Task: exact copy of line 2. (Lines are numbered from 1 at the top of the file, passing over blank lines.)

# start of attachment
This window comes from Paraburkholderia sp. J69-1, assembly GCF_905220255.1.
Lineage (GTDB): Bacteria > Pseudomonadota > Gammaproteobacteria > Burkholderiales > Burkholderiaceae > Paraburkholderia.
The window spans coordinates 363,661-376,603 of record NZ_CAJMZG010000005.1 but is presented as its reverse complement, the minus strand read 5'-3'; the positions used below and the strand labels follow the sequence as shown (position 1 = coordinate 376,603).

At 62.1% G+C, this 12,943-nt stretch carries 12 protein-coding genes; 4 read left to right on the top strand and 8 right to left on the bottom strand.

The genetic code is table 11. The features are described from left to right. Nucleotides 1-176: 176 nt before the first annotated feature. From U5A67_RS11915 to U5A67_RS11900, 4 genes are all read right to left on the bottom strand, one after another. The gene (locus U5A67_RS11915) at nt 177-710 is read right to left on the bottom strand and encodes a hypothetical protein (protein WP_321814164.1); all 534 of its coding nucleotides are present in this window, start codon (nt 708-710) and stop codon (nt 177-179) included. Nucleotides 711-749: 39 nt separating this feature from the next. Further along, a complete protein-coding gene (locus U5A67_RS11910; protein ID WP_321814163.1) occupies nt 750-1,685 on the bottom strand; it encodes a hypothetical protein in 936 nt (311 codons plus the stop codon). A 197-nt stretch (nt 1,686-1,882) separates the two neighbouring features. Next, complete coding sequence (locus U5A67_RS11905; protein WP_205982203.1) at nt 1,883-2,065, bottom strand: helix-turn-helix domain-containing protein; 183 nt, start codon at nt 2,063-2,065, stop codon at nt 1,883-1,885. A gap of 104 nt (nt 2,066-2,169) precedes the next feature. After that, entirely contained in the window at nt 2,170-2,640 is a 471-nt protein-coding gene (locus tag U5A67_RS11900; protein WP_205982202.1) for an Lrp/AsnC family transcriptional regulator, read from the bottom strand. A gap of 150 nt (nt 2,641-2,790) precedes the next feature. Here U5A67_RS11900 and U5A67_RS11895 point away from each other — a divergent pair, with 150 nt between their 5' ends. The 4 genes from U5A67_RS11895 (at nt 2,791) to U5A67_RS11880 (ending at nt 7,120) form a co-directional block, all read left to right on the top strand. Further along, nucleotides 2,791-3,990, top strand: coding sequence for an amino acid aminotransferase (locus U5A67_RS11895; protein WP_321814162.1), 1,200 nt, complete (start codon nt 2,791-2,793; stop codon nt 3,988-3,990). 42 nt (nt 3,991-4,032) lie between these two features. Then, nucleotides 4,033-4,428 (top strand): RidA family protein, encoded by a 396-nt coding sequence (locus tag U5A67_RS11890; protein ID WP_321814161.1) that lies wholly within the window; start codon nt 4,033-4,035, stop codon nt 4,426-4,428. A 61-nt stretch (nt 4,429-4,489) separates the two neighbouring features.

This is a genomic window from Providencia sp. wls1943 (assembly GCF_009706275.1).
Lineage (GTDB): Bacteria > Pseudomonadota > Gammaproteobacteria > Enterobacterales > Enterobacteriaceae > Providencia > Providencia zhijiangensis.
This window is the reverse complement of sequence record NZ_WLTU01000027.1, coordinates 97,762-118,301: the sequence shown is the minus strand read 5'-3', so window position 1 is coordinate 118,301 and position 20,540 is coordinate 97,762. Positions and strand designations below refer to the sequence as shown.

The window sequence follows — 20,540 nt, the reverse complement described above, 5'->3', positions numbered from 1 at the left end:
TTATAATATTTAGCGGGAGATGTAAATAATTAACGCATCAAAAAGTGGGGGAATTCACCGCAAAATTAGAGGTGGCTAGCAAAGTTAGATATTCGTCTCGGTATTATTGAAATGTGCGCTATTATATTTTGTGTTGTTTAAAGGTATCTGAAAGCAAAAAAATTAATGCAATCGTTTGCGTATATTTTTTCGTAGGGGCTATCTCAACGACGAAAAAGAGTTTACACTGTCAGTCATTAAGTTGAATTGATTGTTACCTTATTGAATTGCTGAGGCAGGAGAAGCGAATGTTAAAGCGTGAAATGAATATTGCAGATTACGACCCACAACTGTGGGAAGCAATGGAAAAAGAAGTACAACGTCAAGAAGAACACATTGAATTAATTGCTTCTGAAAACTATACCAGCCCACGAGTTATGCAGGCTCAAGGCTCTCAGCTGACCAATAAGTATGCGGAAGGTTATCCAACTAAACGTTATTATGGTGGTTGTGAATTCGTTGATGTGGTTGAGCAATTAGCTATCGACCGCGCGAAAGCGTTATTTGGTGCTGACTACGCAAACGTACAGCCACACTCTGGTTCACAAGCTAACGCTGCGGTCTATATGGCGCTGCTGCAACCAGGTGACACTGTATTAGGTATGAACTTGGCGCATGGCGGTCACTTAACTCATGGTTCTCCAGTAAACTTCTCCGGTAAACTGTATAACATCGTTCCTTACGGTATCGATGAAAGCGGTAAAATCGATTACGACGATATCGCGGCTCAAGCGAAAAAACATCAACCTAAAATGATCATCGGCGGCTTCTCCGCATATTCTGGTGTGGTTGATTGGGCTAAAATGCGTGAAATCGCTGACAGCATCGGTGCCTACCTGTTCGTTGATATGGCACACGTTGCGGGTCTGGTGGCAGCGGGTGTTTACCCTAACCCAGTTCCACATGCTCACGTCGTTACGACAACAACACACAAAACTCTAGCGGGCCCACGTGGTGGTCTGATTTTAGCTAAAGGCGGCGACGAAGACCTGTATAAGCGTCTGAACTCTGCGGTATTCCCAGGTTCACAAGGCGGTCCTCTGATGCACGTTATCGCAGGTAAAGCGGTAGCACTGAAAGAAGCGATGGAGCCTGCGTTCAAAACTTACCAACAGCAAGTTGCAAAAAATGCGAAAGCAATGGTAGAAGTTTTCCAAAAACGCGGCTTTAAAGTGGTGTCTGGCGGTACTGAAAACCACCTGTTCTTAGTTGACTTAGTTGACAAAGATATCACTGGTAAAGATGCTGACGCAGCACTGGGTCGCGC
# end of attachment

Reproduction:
Lineage (GTDB): Bacteria > Pseudomonadota > Gammaproteobacteria > Burkholderiales > Burkholderiaceae > Paraburkholderia.